OPINION

Meanderings: Food, glorious food

Pete Korsching

Thanksgiving is just around the corner! A day of turkey, dressing, and mashed potatoes and gravy, accompanied by numerous side dishes, and pumpkin and pecan pie for dessert. Glorious food!

Food can indeed be glorious, and with our increased affluence, we have glorified food to new heights. We have books, magazines, and TV and radio programs on food and cooking, and TV networks with food as their sole purpose for existence. With all this attention on food, cooking and eating, one might assume that as a nation we are well-fed. Our farmers certainly are the most productive in the world, so our food is comparatively cheap and we export a large share of the food we produce. With such abundance, we tend to treat food like a disposable commodity easily replaced.

A few years back, Linda and I were on a cruise ship that provided endless buffets of culinary delights almost around the clock. One day we treated ourselves to the mid-afternoon buffet, which included a large selection of elaborate hors d’oeuvres and half-a-dozen desserts. As we sat down, the couple at the next table finished their main course and went back for dessert. Both returned with each of the available desserts, ate one bite of each, then got up and threw the rest away. To me, such deliberate wasting of food is wrong. Yet the Natural Resources Defense Council estimates that in the U.S., about 40 percent of food is wasted. This amounts to about 20 pounds per person annually and totals about $165 billion. Wasted food also adds considerably to greenhouse gases and climate change through wasted energy for food production, processing, preparation and disposal.

Such high levels of food waste are particularly inexcusable, because food security continues to be a problem for many Americans. For some it is obtaining food that is healthy and nutritious; for others it is simply getting enough food. According to the U.S. Department of Agriculture, about 20 percent of households lack reliable access to a sufficient quantity of affordable nutritious food. In Germany and in the early years here in the U.S., there were times when my family had little food. Except for a bit of extravagance on holidays, meals were simple. Inexpensive “delicacies” included fried pig brains, head cheese, blood sausage and what I disliked most but had to eat, milk soup. When land was available, we always had a garden. My mother did some canning, but she also worked outside the home, so her time was limited.

When possible, we also raised small animals for food. In Germany, we had a few geese. I sometimes was in charge of “herding” them to a field to feed and watching them so they did not wander off. It was always a terrifying experience, considering they were almost as tall as me and some were downright mean and vicious biters. More than once I had to run for it while being pursued by one of the geese, honking and flailing its wings.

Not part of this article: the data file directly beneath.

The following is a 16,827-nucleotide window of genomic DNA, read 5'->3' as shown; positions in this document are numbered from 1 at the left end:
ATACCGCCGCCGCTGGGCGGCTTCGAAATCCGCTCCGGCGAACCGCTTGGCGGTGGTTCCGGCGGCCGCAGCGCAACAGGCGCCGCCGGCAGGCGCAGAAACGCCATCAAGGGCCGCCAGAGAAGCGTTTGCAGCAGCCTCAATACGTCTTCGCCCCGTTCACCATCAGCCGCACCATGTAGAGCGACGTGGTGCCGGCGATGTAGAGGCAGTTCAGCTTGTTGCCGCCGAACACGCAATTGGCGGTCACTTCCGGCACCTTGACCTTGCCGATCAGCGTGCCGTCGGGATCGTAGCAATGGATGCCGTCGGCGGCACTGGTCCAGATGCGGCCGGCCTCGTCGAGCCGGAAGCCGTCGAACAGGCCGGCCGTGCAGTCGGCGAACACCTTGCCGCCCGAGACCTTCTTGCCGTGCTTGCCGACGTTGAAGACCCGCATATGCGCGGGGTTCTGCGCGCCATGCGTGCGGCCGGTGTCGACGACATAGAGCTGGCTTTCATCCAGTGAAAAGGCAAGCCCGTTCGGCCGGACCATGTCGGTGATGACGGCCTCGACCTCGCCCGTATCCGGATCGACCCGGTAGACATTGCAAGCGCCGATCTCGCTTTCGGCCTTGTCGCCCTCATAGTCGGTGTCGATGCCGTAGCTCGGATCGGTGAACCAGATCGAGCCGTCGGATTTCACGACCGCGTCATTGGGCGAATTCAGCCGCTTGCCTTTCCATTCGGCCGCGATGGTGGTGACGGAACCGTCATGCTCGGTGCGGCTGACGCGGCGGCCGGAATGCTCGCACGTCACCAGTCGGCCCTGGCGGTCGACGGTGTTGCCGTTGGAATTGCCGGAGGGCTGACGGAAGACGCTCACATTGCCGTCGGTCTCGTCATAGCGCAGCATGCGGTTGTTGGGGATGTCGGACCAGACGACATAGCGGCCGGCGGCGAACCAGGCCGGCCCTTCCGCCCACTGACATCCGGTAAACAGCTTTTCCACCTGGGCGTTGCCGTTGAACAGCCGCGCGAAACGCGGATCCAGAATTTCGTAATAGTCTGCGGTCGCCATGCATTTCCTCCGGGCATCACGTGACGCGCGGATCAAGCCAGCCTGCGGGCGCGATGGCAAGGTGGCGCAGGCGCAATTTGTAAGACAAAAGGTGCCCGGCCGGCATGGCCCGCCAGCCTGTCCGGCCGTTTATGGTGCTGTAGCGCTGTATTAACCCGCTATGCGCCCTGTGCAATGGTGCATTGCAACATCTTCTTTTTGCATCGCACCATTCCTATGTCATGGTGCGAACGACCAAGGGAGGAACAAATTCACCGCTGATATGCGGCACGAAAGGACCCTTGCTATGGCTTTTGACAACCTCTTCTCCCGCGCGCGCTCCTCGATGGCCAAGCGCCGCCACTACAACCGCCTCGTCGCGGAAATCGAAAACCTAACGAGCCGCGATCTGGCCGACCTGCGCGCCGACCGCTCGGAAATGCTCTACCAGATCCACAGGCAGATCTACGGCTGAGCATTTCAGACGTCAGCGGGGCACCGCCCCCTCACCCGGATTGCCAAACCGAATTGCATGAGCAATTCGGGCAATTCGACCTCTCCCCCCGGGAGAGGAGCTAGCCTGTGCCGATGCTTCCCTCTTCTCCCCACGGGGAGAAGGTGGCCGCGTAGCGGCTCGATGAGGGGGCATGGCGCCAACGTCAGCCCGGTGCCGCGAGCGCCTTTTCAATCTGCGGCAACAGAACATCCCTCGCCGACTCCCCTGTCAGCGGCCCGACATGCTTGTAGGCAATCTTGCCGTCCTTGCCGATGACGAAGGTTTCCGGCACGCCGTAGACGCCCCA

On the farm in Nebraska we raised chickens. After moving to town we raised rabbits. It was my job to feed them and clean the pens. Over time I became attached to some of the rabbits, especially those raised from birth. Helping my father when it came time to butcher them was always a bit trying (rabbits are, after all, cute and cuddly).

Poor nutrition in children is sometimes blamed on insufficient time for preparing decent meals, especially if both parents work to support the family. For such families, children’s meals may consist of prepared or fast foods high in carbohydrates and calories, but low in needed nutrition. My sociological background leads me to sympathize with the parents’ plight, but my personal family background offers little empathy. When my sister and I were in grade school, both our parents worked - My father in construction and my mother washing dishes in the evening at a supper club, from 6 until midnight or later. Even with this schedule, she was always up early to fix us breakfast and see us off to catch the school bus. In the evening, she either prepared something for dinner before going to work or my father cooked dinner. Either way, we always had a fresh home-prepared meal.

As I was writing this column, my mouth watered just thinking about the upcoming feast. It also brought focus to the real meaning of the Thanksgiving celebration. In addition to the love and support of family and friends, I have much for which I am thankful. So if you are like me, with an abundance of the good things in life, then on this day let us give thanks for our good fortune and let us share some of that abundance with those who are less fortunate.

Oh, the words “food, glorious food?” They are from a song in a musical production of Charles Dickens’ Oliver Twist. Early in the story, Oliver is in a workhouse with many other boys. The boys are always hungry because the workhouse staff provides them barely enough food to survive. One day, Oliver is egged on by the other boys to ask for an additional helping. We all know the outcome (If you do not, you really should read the book!).

(Pete Korsching is a Nevada resident and a freelance columnist for the Nevada Journal.)